OFA donations dip in second quarter

The nonprofit group born from President Obama's reelection campaign said Friday it had raised $3.87 million during the second quarter of 2014.

The group's fundraising effort saw 106,768 individual contributions for an average of $38.40 per donation.

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But the haul was the worst quarter in terms of both overall cash raised and the total number of donors since the organization was founded following the 2012 election. By contrast, over the first three months of this year, OFA raised $5.88 million through 124,000 donations.

In May, The Associated Press reported that the group would no longer solicit high-dollar contributions because it did not want to divert dollars from Democratic midterm campaigns. OFA also halved its paid staff. 

In an email obtained by the AP, Kathy Gasperine, the group's development director, told contributors the group would "not be giving significant priority to seeking out new major donors."

"During the remainder of 2014, we will work to strengthen our relationships we have with our national leadership, continue our robust digital organizing, and utilize our megaphone to continue to activate our network into issue advocacy," Gasperine wrote.

Still, the group reported a pair of six-figure donations, from Marcy Carsey, a Hollywood television producer, and Ryan Smith, a Utah-based venture capitalist. Both donated $125,000 this quarter. Some 27 other donors gave at least $5,000 over the past three months.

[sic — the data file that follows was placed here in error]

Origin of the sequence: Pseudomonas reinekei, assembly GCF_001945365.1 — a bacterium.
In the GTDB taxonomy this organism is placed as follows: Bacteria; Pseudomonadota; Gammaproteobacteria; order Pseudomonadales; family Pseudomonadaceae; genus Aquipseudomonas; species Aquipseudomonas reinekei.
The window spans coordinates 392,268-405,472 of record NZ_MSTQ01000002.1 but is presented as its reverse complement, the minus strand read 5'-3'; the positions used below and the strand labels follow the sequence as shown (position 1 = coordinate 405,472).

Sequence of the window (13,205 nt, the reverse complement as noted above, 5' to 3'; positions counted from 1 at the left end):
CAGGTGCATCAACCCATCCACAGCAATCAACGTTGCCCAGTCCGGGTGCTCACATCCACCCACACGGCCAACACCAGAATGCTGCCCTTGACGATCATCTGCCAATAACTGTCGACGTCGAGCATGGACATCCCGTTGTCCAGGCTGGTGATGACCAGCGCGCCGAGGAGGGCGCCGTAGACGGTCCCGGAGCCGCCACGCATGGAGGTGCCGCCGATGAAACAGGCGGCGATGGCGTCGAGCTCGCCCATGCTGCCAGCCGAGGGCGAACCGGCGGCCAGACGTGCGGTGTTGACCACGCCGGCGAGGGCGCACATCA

The group has come under criticism from Republicans and political watchdog groups, who have accused it of selling access to the president. 

In March, Samantha Maltzman, a top fundraiser for the group, resigned from the organization after NBC News obtained emails between her and Dr. Munr Kazmir, a New Jersey businessman, explicitly listing prices to attend a summit with the president.

The emails conflicted with a pledge by former Obama campaign manager Jim Messina, who wrote in an op-ed last year that "we can't and we won't guarantee access to any government officials." 

In response to the revelations, OFA sent an internal memo to staff reiterating that no member of the group is authorized to offer supporters opportunities to meet with administration officials, or suggest that a donation to the group is a prerequisite to summits featuring administration officials, including the president.

The memo also outlined a new policy under which OFA will no longer recommend to supporters that donors make a financial contribution to another political organization. OFA also discloses the name of all donors who give the group more than $250.